Into every life a little rain must fall. If you mean to stay afloat both as a person and as a writer, you need a few things.
- Know what you need and create it - some of us require the illusion of stability in order to create and that stability can be elusive when life is throwing constant BS at you. Look for places you can force stability - is it enough to declare a time at which you will show up to the page and to make that space of time your anchor?
- Operate at a remove - get out of your normal place. Extract yourself from the part of your life causing chaos. Find refuge - check out the quiet section of your library. Or find a local coffee or tea shop that will let you camp a table for an hour or two. The key is to find someplace that you can retreat to where you can be the truest, most stripped down version of you - leave all the masks (spouse, child, coworker, responsible adult, etc) behind. It's just you and the page and the story. Set a timer. You'll pick up your masks and your cares once the timer goes off.
- Turn off the distractors - this isn't just about the Freedom app, though certainly use that if it helps you focus. This is about your phone. And your email. Shut them down. There is no reason on this planet for you to be 100% available to anyone 100% of the time. If you cannot bear to shut down the phone, set the Do Not Disturb for the time you want to work. You can program in exceptions so your child can always ring straight through if need be. This is only for a short time and you don't need the phone chirping, ringing, buzzing or otherwise pulling you out of your story. Immersion is hard won. Don't squander it with a stupid cell phone or an idiotic email trying to tell you who to vote for.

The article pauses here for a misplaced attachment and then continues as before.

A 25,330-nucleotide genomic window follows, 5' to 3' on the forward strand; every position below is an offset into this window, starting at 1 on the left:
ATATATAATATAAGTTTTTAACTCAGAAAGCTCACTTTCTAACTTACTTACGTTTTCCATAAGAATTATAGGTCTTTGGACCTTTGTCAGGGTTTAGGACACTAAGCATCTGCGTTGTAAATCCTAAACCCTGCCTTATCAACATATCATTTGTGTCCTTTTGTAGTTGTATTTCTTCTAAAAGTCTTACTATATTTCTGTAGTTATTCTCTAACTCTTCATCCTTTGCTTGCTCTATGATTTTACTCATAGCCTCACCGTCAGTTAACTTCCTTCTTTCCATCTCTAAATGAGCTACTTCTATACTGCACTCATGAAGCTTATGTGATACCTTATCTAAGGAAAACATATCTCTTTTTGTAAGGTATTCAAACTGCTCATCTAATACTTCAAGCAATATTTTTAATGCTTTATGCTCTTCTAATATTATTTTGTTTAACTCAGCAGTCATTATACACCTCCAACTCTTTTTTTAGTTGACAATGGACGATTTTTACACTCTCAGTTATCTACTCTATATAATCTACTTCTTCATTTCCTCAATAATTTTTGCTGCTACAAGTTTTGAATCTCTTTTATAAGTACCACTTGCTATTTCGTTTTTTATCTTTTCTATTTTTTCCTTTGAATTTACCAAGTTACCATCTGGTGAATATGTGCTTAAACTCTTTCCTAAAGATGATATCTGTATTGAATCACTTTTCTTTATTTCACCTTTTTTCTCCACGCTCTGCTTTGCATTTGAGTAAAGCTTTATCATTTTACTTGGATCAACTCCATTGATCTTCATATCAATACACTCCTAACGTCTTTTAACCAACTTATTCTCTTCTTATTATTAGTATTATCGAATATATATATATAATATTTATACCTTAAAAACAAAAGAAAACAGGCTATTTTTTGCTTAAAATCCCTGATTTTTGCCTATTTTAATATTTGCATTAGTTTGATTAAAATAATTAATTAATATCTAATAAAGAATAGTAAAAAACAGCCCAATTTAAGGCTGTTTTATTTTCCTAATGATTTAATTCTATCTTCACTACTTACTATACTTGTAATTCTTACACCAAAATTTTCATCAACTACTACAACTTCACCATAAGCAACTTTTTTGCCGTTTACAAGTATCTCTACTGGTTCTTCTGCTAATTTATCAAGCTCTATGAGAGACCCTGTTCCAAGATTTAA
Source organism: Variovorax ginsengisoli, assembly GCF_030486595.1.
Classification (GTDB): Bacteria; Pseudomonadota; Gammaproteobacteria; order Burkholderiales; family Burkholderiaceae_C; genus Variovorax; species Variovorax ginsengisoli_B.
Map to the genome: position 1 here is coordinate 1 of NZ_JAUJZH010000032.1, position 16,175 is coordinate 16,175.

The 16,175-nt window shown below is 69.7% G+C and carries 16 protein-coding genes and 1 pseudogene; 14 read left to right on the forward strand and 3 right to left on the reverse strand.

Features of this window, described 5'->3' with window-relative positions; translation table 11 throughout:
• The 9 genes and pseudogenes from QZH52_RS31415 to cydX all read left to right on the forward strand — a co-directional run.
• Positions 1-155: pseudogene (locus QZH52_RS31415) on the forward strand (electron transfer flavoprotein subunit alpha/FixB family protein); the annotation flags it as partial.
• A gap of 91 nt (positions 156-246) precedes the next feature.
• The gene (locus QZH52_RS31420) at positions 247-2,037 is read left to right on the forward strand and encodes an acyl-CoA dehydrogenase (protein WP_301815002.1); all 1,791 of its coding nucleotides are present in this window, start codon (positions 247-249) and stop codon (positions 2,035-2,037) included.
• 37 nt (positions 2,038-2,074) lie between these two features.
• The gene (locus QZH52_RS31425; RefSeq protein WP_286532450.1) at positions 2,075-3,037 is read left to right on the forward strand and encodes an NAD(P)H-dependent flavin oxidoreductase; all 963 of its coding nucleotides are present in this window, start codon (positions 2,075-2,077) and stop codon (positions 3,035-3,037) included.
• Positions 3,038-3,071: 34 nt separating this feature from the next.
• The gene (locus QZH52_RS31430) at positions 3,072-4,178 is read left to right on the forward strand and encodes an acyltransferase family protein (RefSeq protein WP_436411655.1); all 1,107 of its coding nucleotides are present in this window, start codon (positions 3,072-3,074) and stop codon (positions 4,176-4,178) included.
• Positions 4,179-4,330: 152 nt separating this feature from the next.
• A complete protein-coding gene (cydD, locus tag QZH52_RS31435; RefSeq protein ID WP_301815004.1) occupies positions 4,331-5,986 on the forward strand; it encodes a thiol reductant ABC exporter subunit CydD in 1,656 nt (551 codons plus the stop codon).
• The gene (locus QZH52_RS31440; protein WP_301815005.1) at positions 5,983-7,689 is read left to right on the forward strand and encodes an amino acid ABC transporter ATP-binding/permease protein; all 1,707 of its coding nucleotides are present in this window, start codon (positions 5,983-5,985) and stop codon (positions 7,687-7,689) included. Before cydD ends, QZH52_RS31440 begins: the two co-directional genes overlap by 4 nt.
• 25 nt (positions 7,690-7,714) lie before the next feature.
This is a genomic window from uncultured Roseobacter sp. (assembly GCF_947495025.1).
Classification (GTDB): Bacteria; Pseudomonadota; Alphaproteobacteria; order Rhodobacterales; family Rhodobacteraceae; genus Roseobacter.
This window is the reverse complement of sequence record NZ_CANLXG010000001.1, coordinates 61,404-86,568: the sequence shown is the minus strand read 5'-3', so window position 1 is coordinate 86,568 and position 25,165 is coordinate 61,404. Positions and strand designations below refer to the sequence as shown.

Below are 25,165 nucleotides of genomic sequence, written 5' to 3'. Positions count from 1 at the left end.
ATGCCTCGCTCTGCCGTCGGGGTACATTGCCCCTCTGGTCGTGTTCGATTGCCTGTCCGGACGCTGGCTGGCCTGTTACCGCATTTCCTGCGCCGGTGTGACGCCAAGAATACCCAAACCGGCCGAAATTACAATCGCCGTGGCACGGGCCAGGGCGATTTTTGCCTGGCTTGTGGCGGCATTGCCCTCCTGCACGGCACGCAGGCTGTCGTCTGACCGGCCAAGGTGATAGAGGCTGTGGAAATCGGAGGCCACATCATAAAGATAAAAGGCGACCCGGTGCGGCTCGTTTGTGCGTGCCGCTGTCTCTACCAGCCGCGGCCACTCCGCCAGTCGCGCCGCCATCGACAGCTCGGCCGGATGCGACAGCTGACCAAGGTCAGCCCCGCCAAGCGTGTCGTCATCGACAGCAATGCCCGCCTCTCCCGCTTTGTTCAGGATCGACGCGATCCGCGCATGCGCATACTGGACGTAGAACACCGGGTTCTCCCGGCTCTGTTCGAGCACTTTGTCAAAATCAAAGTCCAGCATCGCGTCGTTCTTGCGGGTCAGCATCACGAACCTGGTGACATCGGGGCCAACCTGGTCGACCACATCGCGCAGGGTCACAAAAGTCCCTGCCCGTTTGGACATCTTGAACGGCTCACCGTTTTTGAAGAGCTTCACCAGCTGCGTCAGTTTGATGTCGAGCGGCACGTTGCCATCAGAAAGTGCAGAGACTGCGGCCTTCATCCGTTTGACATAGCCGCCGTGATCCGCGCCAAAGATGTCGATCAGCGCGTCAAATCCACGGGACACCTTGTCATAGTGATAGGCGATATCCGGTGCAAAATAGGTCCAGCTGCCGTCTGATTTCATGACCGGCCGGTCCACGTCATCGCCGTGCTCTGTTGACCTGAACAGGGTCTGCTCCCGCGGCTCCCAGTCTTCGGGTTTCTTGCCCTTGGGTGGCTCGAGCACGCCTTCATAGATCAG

- Vow to become a warrior. How? Pick up the sword (or in this case, the manuscript.) Every single day. You pick it up. Some days, you'll pick it up, swing it once and put it right back down. But the bulk of the days, you'll work with it longer, trying trickier moves, acknowledging that you're clumsy as hell with it right now. But the more you pick it up and swing with intention, the better you'll get.
- Know when to quit. A friend and former crit partner tried desperately to write while she sat in a long series of hospital rooms watching her youngest son die. She finally shut the laptop and quit. For two years. She came back to writing after and is doing very, very well now. But for her, for that time, it was necessary to put that piece of herself away so she could be fully present for her son and for herself. She has no regrets over it.
- Get crystal clear on your priorities AND on the priorities of those around you - What do you say are your priorities. What do your actions say are your priorities. No judgements here - it's an observation about where the gap lies and why there's a gap at all, if there is one. What are your loved ones' priorities? Do they conflict with or support yours? You do know it's legit to expect your priorities to be supported only because they are your priorities and matter to you as a human being? You afford support and respect to your loved ones' priorities (within reason) because you love them and want them happy. Require the same courtesy for yourself and allow yourself to demand AND accept it.
Only you know your capacity. Only you can know what makes you tick. If you don't know, find out. It's why the gods invented therapists. No one is bulletproof. Every person on the planet will get tripped up over something. There isn't any problem with falling down. The problem is in not getting up again.
PS: The kittens are fine. I am covered in bloody, razor-thin scratches from kitten claws. By my scars you shall know me.